Word of the Day: Dupe

Word of the Day

From www.grammar.com, we get today’s word of the day, dupe. Dupe can be either a noun or a verb. As a noun, it means “a person who is easily fooled” or “a person who unquestioningly or unwittingly serves a cause or another person” (unwittingly means “unknowingly” or “unintentionally”), according to www.dictionary.com. As a verb, dupe means “to make someone a dupe, to deceive, to trick, to delude.” Grammar.com lists a number of synonyms: gull, befool, cod, fool, put on, take in, put one over, put one across, and I’m sure we could think of many more.

According to www.etymonline.com, the word enters the English language from French: “’one easily deceived or led astray by false representations,’ 1680s, from French dupe ‘deceived person,’ from duppe (early 15c.), thieves’ jargon, perhaps from phrase de huppe ‘of the hoopoe,’ an extravagantly crested and reputedly stupid bird.”

The Ukraine has been in the news a lot lately, for anyone who pays attention to such things, so we’ll look at something related to that country. Since 2006, the Ukraine has, on the fourth Saturday of November, the Holodomor. Holodomor is a Ukrainian compound word that means “hunger plague” or “killing by starvation.”  Holodomor refers to a terrible year in the history of the Ukraine, 1932-33.

If you look up Holodomor on Wikipedia, you’ll find it described as a famine, but that might be a little bit misleading because we generally think of a famine as a natural disaster, caused by lack of rain, resulting in too little food to feed all the people. But that’s not what happened.

In the late 20s, Josef Stalin and his Soviet government decided to enforce collectivization on the peasants of the Ukraine. The peasants, who had owned their farms until then, were expected to work as day laborers on these government-owned farms. For some reason, the peasants objected, but the Soviet government insisted. There were actually a number of peasant revolts in the early 1930s. And that led to Holodomor.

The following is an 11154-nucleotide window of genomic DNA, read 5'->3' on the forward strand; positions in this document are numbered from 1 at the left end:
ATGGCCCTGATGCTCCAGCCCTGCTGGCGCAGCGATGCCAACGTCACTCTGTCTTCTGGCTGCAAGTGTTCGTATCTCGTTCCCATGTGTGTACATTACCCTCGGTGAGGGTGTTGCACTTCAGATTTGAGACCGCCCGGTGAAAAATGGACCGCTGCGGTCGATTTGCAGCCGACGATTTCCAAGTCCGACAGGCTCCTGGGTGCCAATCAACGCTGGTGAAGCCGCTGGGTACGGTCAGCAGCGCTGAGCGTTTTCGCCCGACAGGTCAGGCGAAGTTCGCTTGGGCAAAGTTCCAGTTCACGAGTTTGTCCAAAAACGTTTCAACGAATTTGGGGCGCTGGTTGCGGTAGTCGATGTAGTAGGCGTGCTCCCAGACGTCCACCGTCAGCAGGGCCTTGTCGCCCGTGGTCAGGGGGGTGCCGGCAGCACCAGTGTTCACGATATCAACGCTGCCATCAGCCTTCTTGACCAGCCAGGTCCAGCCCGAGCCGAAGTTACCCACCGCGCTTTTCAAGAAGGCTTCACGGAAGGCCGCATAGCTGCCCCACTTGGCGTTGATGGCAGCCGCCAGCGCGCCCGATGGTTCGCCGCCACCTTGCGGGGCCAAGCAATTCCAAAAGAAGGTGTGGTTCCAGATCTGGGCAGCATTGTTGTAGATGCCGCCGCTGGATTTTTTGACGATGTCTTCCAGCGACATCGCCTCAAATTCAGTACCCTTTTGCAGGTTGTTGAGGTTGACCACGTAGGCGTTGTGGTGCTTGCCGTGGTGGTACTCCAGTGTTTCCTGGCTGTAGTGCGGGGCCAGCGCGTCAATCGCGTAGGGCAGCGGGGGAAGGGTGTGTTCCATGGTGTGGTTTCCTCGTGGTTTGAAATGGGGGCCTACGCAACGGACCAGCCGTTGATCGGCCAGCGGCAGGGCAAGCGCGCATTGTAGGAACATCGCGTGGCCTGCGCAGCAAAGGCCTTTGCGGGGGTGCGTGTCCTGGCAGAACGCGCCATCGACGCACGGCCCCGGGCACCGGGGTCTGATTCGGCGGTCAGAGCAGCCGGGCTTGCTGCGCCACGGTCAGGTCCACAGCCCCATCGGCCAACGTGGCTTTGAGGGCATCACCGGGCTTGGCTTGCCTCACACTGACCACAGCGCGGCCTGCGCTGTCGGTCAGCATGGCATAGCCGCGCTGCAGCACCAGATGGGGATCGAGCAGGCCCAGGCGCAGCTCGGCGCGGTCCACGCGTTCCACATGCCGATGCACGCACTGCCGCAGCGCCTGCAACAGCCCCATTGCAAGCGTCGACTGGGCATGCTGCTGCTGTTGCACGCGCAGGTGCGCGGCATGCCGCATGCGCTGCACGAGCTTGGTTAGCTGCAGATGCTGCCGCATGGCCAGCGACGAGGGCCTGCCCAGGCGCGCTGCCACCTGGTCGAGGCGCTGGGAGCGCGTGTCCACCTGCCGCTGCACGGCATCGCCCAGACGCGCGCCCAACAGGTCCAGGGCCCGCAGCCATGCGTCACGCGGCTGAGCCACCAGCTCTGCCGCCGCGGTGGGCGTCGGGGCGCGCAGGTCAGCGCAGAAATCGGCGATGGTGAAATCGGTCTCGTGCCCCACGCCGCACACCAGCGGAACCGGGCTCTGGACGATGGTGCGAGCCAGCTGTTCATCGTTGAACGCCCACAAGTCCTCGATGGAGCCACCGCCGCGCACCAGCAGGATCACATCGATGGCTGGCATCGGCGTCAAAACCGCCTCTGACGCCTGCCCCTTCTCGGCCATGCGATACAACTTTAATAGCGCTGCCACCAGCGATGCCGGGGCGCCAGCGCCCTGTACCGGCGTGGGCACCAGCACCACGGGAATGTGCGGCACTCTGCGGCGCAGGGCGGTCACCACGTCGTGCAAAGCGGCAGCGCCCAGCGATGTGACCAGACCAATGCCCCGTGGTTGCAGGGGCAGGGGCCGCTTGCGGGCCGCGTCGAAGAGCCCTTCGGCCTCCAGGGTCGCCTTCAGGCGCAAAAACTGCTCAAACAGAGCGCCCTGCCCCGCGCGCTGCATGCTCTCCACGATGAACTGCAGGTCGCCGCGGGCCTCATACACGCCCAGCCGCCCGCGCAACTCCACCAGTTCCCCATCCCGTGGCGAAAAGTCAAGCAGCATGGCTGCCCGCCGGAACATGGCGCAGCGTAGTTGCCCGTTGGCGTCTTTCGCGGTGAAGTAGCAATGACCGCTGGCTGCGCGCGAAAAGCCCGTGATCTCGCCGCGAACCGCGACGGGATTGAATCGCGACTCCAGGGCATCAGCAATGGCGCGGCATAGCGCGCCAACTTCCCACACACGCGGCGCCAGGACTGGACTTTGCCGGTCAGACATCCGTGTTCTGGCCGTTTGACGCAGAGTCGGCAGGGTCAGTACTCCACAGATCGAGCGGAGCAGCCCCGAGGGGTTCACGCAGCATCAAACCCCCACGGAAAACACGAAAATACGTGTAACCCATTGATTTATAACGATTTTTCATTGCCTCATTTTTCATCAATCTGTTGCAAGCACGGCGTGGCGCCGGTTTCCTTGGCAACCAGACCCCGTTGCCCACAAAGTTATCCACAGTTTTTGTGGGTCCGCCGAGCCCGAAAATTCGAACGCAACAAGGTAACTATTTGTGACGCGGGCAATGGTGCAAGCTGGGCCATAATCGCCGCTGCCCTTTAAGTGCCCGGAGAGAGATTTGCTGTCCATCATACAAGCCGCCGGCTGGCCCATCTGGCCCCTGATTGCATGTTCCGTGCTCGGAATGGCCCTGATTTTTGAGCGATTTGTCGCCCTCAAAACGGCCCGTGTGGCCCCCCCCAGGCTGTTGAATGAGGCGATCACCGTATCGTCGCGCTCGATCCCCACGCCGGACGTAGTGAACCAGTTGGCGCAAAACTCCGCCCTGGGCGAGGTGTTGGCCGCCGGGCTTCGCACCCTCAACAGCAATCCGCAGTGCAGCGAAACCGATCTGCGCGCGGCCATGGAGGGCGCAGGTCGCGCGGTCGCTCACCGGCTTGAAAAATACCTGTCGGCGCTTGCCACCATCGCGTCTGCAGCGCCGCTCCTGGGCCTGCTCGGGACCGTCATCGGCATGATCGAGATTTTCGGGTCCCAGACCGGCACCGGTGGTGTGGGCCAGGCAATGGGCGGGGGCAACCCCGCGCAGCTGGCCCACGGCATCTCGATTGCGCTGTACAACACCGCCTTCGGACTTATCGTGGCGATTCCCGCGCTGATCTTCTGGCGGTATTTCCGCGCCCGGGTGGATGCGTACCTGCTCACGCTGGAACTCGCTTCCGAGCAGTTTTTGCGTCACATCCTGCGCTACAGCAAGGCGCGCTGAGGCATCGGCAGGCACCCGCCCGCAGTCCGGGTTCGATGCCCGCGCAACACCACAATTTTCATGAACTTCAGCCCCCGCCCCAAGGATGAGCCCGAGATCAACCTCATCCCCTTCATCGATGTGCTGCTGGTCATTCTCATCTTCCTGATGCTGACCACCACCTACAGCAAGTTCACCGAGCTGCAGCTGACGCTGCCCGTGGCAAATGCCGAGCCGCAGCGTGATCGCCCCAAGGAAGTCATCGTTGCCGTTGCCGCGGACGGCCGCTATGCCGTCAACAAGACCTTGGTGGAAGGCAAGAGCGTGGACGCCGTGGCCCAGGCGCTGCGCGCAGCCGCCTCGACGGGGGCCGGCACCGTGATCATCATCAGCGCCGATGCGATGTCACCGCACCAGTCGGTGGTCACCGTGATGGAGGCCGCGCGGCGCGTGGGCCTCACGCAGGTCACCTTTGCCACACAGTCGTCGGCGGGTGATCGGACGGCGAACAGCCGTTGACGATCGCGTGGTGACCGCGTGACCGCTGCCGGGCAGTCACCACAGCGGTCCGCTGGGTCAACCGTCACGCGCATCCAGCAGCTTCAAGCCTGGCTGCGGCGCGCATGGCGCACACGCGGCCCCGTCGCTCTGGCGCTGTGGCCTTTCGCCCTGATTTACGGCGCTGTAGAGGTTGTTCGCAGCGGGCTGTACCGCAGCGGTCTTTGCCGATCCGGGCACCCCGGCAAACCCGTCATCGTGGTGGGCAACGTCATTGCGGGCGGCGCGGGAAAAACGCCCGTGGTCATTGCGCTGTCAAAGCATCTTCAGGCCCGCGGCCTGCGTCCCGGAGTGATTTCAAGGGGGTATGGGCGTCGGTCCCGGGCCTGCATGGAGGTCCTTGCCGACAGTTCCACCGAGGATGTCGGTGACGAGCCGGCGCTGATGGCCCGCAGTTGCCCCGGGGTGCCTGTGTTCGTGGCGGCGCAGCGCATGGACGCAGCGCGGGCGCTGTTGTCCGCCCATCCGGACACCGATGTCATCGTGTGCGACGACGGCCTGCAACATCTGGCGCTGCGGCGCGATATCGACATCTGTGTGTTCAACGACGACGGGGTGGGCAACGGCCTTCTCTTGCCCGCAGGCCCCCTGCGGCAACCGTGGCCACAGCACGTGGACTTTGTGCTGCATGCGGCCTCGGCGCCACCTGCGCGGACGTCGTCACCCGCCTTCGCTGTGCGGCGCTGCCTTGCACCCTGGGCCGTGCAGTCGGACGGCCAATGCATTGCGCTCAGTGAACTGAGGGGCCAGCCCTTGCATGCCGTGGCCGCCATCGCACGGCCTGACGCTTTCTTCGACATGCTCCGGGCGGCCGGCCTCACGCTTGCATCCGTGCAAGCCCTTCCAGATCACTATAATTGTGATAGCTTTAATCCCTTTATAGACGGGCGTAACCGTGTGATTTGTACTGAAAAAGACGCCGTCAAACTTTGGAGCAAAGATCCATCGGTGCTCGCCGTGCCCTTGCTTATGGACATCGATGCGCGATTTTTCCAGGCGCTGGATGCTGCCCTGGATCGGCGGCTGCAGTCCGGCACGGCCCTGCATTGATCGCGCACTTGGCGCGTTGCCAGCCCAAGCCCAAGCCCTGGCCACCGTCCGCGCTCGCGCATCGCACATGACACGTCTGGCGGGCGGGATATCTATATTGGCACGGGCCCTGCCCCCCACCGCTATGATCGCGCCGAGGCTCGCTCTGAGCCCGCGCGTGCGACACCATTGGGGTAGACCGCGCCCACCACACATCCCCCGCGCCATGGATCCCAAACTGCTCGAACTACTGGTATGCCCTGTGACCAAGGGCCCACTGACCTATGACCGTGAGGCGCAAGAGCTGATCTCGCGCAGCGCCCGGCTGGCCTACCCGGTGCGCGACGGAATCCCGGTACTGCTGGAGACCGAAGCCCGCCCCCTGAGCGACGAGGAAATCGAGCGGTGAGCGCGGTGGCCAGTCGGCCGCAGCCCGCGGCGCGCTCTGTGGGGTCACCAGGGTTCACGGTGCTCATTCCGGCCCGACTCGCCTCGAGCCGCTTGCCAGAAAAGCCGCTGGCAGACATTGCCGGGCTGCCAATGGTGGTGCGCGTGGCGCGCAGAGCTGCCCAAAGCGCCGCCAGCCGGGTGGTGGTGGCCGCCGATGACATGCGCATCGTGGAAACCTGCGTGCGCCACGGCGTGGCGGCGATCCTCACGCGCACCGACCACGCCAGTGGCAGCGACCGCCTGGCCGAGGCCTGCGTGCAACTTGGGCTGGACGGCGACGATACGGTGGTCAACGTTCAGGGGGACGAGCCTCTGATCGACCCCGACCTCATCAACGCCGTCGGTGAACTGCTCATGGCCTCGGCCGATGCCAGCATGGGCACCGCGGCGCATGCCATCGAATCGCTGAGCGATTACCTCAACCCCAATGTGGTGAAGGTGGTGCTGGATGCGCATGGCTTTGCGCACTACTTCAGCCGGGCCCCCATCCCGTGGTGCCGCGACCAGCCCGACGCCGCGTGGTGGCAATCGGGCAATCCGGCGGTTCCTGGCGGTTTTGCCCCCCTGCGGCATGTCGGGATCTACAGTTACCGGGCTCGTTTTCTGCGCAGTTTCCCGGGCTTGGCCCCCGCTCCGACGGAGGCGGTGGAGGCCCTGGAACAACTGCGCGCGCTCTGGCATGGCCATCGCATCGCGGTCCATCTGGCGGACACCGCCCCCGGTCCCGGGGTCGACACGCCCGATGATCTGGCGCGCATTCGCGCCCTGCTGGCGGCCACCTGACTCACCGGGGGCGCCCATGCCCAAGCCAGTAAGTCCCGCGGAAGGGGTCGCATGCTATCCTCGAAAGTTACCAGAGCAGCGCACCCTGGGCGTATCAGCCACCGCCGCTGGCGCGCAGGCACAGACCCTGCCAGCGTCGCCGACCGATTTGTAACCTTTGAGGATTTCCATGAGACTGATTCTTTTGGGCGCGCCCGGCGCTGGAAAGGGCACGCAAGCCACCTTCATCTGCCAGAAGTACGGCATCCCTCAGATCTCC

According to Anna Reid, in “Rule by Starvation” in The Wall Street Journal (06 Oct 2017), the takeover happened in 3 stages. “Teams of activists were dispatched to the countryside to persuade peasants to hand over land and livestock to state-controlled farms, where they would work as day laborers for payment in kind. Villagers remembered how out of place the visitors looked, tiptoeing through the mud in polished shoes. One even mistook a calf for a colt, brushing aside correction with the declaration that ‘the world proletarian revolution won’t suffer because of that.’”

Then, “A few months later, the Kremlin launched a parallel drive to evict and deport ‘kulaks’–a term that in theory referred to wealthy peasants but in practice meant community leaders and anyone, rich or poor, who resisted collectivization. Targeted were teachers, clerks, store keepers, millers and tanners, as well peasants who owned two cows rather than one or whose huts were roofed with tin rather than thatch.” Many people were taken to gulags, and some were even executed.